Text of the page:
Earlier this month The Ipswich Society was host to members of the Suffolk Preservation Society for an afternoon visit to Holywells park.  Guests enjoyed a walk in the park led by Adrian Howlett whose knowledge of the park far exceeds that of anybody else before returning to the Stables Café for tea.  Thereafter the Trust gave an illustrated talk about the 5 generations of the Cobbold family who occupied Holywells Mansion between 1814 and 1929.

The Trust recently acquired four sepia prints from the 1840s, three of Holywells and one of Cliff House, Felixstowe.  As these have not been seen before we show below one of Holywells dated 1845 which indicates little change since 1820 but is prior to the major changes made in the 1860s.


Glemham Hall, built around 1560 is a fine Elizabethan house bought by the Cobbold family in 1923 for Col. John Murray (Ivan) Cobbold (1897-1944) (#448 on the family tree) and now owned by his grandson Maj. Philip Hope-Cobbold ;(#577), is home to a wonderful range of events this summer, listed in the programme shown below.


April 1848. Europe in the flames of Revolution. The 19-year-old daughter of England’s greatest living author lies dying alone in a boarding house in Brompton. All the dreams of her short life shattered, a clandestine visit by the mother she has not seen in 10 years leaves her dead – her story forgotten, her mystery unsolved.

Henry Lytton Cobbold breaks into the mausoleum at Knebworth House – literally – to uncover the life and death of the first of his ancestor Edward Bulwer Lytton’s forgotten children…and finds a remarkable girl whose story is more dramatic and gothic than the most sensational of her father’s bestsellers.

A bittersweet exploration into real-life Victorian melodrama, blending original letters and manuscripts, modern detective work, humour and a deftness of touch with the dark truths of a heartbreaking family tragedy

This is a huge book in every sense. It comes in two volumes and has 992 pages and 465 images but much more importantly it is a hugely rewarding read which has appeal to at least three quite separate audiences. It is a ‘must’ for the literary historian who cannot forego the behind-the-scenes look at England’s greatest living author. For the family history man and woman, withdrawal symptoms are inevitable when it is put down and for the general reader there is the sheer fascination of the detective story as it ebbs and flows on its way to the known conclusion.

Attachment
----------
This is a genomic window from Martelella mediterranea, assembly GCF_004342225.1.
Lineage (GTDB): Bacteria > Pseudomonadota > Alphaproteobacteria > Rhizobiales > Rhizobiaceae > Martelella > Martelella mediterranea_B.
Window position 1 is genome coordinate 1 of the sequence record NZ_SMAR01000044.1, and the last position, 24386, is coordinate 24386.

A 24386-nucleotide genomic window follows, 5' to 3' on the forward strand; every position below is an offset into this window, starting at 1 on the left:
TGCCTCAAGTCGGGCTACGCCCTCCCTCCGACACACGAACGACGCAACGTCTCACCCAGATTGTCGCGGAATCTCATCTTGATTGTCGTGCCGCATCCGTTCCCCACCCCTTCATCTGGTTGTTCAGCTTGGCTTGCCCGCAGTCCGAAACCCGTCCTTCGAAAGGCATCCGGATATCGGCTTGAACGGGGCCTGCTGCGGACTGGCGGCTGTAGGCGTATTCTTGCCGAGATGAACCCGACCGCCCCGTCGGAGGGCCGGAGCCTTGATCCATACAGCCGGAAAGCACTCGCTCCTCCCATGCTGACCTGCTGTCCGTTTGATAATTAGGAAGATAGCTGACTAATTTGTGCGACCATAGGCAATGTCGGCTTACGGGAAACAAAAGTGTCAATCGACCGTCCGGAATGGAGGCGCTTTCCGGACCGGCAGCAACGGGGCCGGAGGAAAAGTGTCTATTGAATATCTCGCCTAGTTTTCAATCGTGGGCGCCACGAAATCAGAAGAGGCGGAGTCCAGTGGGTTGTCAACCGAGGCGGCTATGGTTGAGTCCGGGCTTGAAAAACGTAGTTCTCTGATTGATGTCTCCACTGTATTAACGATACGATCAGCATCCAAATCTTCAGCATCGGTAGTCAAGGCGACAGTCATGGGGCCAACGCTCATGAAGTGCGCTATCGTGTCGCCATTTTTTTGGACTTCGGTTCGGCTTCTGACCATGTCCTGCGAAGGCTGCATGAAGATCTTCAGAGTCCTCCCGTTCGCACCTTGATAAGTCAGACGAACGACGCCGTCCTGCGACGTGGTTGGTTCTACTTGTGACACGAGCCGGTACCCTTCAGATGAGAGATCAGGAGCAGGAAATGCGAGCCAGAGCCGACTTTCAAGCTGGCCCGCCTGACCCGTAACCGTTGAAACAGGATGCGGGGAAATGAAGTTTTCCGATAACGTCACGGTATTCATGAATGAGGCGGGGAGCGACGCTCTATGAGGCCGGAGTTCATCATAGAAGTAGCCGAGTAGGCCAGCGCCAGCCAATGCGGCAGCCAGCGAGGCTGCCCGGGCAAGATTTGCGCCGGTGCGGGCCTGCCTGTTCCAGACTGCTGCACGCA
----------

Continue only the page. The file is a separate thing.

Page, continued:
That the content is addictive is as nothing compared with the way the reader is gently led from page to page, as if by the hand, in a style of writing that never speaks at you but is always beside and encouraging you.

On all levels this is an outstandingly good book.

Anthony Cobbold. June 2017

CANADA: ALIVE, WELL and still WRITING!...May 2017

Peg, now in her 98th year lives in a seniors’ apartment in Waterloo and stars as a 'bright young thing' in their advertising, enticing viewers to “Come join the FUN.” But, that is not all; she has just completed her second book Travelling to Music which beautifully describes her adventurous trip to Europe as a chaperone to 67 teenaged band students for 7 weeks in 1962. With their first venue the Albert Hall this book is 150 pages of compelling narrative with hundreds of pictures and the Trust is delighted to have a signed copy in its library.

What happened after Jack chopped down the beanstalk and defeated the giant? You can’t expect there to be no consequences can you? Jack and the Beanstalk Continued is Shirley Fowley’s answer. It’s a small book but great fun and has a happy ending when Jack retires to a condo in the Carib-bean, and lives happily and bean-free ever after. Again the Trust is pleased to have a signed copy in its library along with about another 500 books by or about family members.